Bank of Uganda on Wednesday reduced the policy lending rate by 0.5% to 11% citing an improved inflation outlook and the need to support private sector credit and economic growth.
The bank’s Monetary Policy Committee judged that inflationary pressures will recede in the near-term mainly due to the stable shilling. The stable exchange rate will help contain higher prices caused by the fall in agricultural output, a result of the recent drought.
As a result, the committee believes that core inflation will remain around the central bank’s medium-term target of 5%.
In explaining its decision to cut the central bank rate, the bank pointed to recently released data showing that the economy expanded by just 0.8% in the second quarter of the current financial year, compared to a decline of 0.1% in the first quarter.
That “weak economic performance” prompted the committee to qualify its earlier forecast that the economy will grow by 4.5% in the current financial year. The rate is unlikely to be achieved, the bank’s Monetary Policy Statement said.
It is the second time the central bank is lowering its growth forecast for the current financial year. In February, it downgraded the projection from 5.0% to 4.5% saying the slowdown in economic growth was likely to persist throughout the year. Uganda’s GDP expanded 4.8% in 2015/16.
“The anticipated lower growth in FY 2016/17 is largely driven by supply side factors, notably the impact of adverse weather conditions on agricultural output,” said the statement.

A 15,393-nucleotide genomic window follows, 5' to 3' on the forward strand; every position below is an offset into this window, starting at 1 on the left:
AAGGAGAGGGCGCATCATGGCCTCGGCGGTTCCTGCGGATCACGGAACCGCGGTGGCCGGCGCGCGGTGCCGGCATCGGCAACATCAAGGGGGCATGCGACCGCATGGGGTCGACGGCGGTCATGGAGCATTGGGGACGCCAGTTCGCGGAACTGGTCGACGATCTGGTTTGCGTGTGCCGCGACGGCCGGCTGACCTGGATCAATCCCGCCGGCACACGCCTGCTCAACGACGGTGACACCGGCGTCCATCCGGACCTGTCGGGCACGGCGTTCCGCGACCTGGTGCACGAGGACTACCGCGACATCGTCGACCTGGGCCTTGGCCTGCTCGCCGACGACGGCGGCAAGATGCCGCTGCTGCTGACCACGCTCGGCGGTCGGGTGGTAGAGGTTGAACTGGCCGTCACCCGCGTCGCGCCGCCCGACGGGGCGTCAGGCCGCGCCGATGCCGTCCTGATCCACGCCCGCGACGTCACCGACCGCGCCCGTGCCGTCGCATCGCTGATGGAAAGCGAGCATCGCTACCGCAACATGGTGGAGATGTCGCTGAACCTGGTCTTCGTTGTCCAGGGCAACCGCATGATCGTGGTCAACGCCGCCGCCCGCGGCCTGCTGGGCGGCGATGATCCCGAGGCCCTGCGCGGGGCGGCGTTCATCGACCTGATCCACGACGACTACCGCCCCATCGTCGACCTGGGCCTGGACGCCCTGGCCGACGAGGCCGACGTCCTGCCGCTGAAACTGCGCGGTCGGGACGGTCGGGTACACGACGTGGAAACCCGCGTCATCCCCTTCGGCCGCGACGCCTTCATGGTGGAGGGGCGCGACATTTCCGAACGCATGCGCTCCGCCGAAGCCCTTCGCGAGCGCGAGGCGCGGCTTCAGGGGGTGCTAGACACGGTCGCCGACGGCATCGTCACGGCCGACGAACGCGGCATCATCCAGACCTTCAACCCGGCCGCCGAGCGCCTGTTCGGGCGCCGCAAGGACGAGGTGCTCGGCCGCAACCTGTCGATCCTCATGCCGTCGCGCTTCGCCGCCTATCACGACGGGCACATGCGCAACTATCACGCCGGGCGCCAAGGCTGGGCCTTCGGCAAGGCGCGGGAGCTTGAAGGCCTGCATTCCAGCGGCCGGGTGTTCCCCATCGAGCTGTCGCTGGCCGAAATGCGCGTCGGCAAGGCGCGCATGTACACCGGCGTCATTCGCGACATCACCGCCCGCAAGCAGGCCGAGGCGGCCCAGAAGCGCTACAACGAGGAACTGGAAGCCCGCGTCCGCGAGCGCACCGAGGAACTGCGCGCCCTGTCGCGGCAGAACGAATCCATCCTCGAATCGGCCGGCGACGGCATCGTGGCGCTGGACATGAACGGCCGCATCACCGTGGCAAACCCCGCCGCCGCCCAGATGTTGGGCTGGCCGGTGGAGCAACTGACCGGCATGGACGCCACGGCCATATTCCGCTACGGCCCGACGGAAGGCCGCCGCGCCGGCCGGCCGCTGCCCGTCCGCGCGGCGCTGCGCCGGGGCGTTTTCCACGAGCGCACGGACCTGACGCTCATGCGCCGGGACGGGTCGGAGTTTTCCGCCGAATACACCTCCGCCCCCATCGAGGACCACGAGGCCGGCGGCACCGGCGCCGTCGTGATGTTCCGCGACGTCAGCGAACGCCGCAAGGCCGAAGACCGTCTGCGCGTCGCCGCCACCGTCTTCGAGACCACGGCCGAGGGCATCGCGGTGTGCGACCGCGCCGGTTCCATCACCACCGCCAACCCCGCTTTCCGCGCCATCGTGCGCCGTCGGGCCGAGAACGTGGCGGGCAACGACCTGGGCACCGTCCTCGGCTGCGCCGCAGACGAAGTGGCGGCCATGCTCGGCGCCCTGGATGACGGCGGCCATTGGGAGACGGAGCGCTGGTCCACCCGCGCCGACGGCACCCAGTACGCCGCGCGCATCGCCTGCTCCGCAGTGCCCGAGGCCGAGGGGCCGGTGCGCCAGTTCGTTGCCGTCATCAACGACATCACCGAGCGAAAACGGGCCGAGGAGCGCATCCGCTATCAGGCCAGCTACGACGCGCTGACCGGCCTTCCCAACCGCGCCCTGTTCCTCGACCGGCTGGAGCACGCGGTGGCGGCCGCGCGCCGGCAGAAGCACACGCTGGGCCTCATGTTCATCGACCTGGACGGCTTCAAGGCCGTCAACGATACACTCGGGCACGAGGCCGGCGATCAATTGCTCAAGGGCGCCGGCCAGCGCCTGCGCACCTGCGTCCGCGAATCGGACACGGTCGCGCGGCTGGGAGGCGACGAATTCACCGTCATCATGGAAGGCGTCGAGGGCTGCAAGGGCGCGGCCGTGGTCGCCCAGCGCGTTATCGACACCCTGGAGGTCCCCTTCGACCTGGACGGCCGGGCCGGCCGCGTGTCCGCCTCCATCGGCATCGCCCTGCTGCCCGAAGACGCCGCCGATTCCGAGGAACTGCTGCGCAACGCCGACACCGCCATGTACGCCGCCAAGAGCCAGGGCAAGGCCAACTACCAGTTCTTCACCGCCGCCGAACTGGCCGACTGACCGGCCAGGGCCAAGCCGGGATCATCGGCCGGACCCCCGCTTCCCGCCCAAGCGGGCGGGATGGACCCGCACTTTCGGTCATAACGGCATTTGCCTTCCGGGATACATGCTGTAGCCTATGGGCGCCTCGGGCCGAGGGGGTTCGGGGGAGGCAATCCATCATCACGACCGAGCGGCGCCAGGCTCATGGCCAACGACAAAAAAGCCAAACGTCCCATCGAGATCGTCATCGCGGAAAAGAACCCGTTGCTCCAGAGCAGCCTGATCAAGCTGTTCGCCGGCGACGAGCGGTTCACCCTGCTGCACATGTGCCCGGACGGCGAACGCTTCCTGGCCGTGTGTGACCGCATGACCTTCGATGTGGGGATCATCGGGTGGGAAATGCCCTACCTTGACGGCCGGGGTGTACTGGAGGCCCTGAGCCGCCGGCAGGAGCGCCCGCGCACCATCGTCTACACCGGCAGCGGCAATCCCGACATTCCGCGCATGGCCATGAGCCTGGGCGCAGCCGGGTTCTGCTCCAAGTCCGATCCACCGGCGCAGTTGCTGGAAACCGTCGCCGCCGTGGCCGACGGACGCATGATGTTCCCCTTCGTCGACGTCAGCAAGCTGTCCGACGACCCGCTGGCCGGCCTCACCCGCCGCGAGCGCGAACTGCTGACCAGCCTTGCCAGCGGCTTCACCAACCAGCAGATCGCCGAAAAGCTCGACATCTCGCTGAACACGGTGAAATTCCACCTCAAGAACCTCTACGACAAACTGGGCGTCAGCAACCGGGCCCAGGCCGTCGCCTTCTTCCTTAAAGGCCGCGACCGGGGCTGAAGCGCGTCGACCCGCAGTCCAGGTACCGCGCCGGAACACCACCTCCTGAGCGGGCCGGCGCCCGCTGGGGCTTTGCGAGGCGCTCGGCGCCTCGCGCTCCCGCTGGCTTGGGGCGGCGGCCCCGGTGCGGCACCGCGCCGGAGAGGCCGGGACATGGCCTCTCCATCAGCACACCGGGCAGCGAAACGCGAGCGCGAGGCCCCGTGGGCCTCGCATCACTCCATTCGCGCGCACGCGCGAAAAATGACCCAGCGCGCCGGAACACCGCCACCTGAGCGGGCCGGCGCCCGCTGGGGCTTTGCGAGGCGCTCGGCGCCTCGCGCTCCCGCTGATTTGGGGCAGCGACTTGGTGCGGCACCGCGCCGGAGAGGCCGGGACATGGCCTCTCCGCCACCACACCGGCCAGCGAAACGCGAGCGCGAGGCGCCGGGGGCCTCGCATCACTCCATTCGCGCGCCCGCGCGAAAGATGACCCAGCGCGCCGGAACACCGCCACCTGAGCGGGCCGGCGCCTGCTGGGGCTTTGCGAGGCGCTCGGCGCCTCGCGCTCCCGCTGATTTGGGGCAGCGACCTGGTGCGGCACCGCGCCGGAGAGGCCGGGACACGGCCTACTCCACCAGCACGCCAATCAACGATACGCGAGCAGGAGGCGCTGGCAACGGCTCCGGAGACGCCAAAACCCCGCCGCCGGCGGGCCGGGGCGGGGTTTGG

“The agricultural sector contracted on average by about 2% quarter-on-quarter for four consecutive quarters to the second quarter of 2016/17.”
Adam Mugume, the director in charge of research at Bank of Uganda, said agricultural output will pick up soon following the recent rains and planting season. But this will happen late in the financial year to have an impact on growth.
It is the seventh consecutive rate cut since April last year. The primary target of the bank’s monetary policy is to control core inflation – a measure of inflation that strips out the volatile food and energy prices – and keep it around the medium-term target of 5%.
The central bank rate also influences interest rates, as it is aimed at steering short-term interbank rates – the rates at which banks lend money to each other. This has an effect on the rates at which banks lend to the private sector.
Commercial bank’s credit to the private sector in February grew 7.5% year-on-year, the highest rate in 10 months and the fifth consecutive monthly rise. Growth dropped in 2016 compared to 2015, and was negative in August and September.
On a month-on-month basis, however, commercial bank lending to the private sector fell slightly in February. In cutting the rate further, Bank of Uganda is looking at a further fall in lending rates which will make credit more attractive.
A recent survey by the central bank found that most banks expect to lower their lending rates in the quarter to June because they were anticipating a decline in the central bank rate and due to more competition in the banking sector.
The rediscount rate and bank rate were also each reduced by 0.5 percentage points to 15% and 16%, respectively. The band on the central bank rate was maintained at +/-3%, and the margin on the rediscount rate at 4% on the CBR.